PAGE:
Many people with Celiac disease recognize that it is extremely difficult to get diagnosed with this condition. Doctors are notoriously bad at recognizing a case of Celiac disease when they see it, and some have to wait years before finally getting the right diagnosis. A lot of people think that when they get diagnosed, their troubles are over.
In my experience, Canadian doctors not only have trouble diagnosing Celiac disease, but they have trouble supporting patients and educating patients about how to keep themselves safe. After my diagnosis by biopsy, my gastroenterologist asked me if I had any questions and then told me if I didn’t get better within at least a year, that would mean I had refractory Celiac disease and would have to go on a low fodmap diet.
This specialist didn’t talk to me or my family about cross-contamination, resources, or seeing a dietitian. They didn’t even push to have the rest of my family members tested, (which is highly encouraged by the Canadian Celiac Association).
Nope. All I got was a frightening warning: you need to get better within a year, or else you’ll be diagnosed as someone who’s condition will never improve.
After the biopsy, I was on my own to navigate what was safe and what wasn’t. It was this lack of information that led to me sharing a dirty microwave with the rest of my family, not having my own dedicated kitchen space, and keeping my food on shelves in the fridge that also held gluten-containing food.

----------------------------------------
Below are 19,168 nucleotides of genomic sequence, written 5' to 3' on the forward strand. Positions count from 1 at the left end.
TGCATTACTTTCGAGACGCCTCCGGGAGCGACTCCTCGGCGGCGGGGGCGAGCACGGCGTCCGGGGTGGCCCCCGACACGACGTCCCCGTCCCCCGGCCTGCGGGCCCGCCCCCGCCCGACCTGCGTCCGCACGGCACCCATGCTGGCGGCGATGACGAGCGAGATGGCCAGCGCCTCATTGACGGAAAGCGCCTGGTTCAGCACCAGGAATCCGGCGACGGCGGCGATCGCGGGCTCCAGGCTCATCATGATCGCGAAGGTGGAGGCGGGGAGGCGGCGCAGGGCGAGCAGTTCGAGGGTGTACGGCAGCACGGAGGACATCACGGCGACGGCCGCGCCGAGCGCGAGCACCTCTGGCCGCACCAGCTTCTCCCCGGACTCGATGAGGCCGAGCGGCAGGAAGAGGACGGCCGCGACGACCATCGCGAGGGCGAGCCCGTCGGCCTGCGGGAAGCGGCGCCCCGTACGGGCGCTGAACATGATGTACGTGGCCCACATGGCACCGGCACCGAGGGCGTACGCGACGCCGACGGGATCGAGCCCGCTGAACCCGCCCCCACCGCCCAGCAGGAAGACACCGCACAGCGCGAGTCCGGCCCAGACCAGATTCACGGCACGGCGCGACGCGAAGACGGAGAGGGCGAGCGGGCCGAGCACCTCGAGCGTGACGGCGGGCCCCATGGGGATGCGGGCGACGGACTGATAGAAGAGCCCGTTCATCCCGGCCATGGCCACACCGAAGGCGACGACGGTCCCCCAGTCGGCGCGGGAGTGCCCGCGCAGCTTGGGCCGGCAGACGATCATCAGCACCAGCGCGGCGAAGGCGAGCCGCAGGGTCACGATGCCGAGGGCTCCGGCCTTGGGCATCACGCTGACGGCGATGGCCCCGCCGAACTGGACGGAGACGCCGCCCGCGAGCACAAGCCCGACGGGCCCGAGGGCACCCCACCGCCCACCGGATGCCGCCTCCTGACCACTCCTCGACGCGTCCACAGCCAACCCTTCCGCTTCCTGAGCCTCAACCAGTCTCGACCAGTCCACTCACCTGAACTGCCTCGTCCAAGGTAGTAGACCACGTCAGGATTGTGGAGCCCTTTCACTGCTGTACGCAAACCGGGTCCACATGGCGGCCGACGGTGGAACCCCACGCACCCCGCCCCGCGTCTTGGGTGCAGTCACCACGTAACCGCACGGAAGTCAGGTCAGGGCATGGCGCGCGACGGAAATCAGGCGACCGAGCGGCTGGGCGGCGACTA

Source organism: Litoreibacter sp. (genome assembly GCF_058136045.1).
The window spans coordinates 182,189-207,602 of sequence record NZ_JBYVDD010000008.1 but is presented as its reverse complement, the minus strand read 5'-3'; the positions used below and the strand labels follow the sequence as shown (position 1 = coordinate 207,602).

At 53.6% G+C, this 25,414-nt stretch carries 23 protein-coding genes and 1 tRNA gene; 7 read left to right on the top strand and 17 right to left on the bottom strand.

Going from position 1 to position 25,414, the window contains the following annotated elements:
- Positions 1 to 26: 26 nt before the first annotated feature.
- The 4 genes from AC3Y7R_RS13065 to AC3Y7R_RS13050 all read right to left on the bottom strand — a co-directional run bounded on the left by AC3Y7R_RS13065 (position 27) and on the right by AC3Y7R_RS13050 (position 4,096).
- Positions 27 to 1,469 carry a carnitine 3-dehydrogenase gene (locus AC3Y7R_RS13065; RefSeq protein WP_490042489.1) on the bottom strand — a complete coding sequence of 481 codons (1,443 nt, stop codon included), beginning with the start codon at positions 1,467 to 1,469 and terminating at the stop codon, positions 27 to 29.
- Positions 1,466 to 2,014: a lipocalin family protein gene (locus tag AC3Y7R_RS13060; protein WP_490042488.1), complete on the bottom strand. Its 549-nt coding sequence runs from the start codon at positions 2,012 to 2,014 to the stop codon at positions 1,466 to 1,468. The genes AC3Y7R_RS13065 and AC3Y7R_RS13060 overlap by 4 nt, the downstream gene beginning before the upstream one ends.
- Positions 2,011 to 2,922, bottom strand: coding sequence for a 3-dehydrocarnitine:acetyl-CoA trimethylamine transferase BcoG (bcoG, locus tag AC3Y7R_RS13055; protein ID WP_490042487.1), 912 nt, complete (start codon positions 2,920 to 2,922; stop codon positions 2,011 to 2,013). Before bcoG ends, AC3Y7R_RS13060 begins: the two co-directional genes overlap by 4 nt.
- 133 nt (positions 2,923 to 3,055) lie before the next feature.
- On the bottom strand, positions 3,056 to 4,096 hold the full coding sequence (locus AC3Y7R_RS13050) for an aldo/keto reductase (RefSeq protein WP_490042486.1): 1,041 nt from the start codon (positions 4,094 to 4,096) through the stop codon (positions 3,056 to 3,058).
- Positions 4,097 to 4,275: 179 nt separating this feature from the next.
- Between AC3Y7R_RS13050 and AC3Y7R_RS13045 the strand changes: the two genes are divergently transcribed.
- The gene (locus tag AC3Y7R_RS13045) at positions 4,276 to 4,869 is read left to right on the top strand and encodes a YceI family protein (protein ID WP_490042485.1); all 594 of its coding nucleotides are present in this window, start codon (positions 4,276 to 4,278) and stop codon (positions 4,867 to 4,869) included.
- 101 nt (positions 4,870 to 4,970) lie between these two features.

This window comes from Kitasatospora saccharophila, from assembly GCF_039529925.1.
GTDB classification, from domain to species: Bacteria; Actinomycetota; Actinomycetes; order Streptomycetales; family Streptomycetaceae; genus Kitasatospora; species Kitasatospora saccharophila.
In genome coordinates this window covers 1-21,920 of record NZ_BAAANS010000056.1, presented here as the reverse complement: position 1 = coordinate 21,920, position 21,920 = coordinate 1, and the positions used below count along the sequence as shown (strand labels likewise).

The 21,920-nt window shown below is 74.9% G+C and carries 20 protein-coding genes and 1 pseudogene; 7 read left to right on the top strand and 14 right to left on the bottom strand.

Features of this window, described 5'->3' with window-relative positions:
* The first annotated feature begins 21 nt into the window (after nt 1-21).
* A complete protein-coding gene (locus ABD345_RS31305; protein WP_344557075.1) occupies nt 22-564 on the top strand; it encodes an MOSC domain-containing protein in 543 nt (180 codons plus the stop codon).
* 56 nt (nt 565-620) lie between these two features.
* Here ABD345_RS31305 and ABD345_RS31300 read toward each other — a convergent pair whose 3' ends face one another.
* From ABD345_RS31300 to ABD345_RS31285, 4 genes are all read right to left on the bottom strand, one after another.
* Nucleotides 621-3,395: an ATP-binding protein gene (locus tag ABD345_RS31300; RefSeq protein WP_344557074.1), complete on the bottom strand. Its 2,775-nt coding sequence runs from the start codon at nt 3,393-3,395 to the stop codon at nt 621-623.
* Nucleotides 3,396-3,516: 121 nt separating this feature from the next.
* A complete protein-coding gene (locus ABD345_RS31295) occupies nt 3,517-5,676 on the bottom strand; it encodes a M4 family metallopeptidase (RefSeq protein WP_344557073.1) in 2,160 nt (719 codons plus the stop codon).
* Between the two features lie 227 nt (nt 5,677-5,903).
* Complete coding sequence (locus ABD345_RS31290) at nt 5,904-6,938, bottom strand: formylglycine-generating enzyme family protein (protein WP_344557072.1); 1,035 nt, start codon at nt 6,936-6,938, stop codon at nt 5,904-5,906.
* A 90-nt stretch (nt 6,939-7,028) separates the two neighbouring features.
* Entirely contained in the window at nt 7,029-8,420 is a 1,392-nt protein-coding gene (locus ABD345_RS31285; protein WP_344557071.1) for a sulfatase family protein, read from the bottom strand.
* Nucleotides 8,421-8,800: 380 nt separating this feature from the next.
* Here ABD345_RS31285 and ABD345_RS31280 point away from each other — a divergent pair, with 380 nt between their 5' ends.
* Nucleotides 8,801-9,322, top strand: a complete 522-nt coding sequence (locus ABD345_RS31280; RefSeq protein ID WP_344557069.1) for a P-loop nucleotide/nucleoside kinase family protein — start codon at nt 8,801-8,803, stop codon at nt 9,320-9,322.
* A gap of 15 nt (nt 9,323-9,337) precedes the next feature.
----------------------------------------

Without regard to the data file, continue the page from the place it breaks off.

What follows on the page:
The risk for cross-contamination was high and I got sick at least twice.
I wasn’t living confidently gluten-free. I was living in a nightmare where I would wake up each morning scared to death about whether or not I was going to get sick today.
One day, I did a search for a Celiac clinic and found an interesting post on McMaster University’s website. It said that there was a Celiac clinic in Hamilton.
I called the number posted, they said I had to get a referral from my family doctor.
It was the best decision I’d ever made.
Here was a clinic that was encouraging me to talk to my family members about getting tested, that didn’t dismiss my fears and provided me with information about cross-contamination and diet that I never got from anywhere else.
I would highly recommend that those with Celiac disease or those who are unsure if they have Celiac disease or not contact their family doctor to get a referral to this clinic. Please, don’t go what I went through. You can get help. You will get better.
You’re not alone.
What are you waiting for? The link’s down below. Just click on “McMaster Celiac Clinic”.
The best way to get from York Region to McMaster University is to take the 40 GO Bus from the Richmond Hill Centre Terminal. You’ll be getting off at the stop called “Main St. W. @ Paisley Ave. S.” Just ask the driver what direction to head in to get to McMaster and it’s about a 16 min walk to the McMaster University Hospital. In order to get back to York Region, take the 47 GO Bus from the McMaster Terminal to the Hamilton GO station and wait to catch the 40 GO Bus headed north towards the Richmond Hill Centre Terminal.
There are no gluten-free friendly restaurants in or around the hospital. There are some packaged snacks and kombucha available at the Shoppers Drug Mart, snacks at Starbucks and snacks at the McMaster Hospital cafeteria.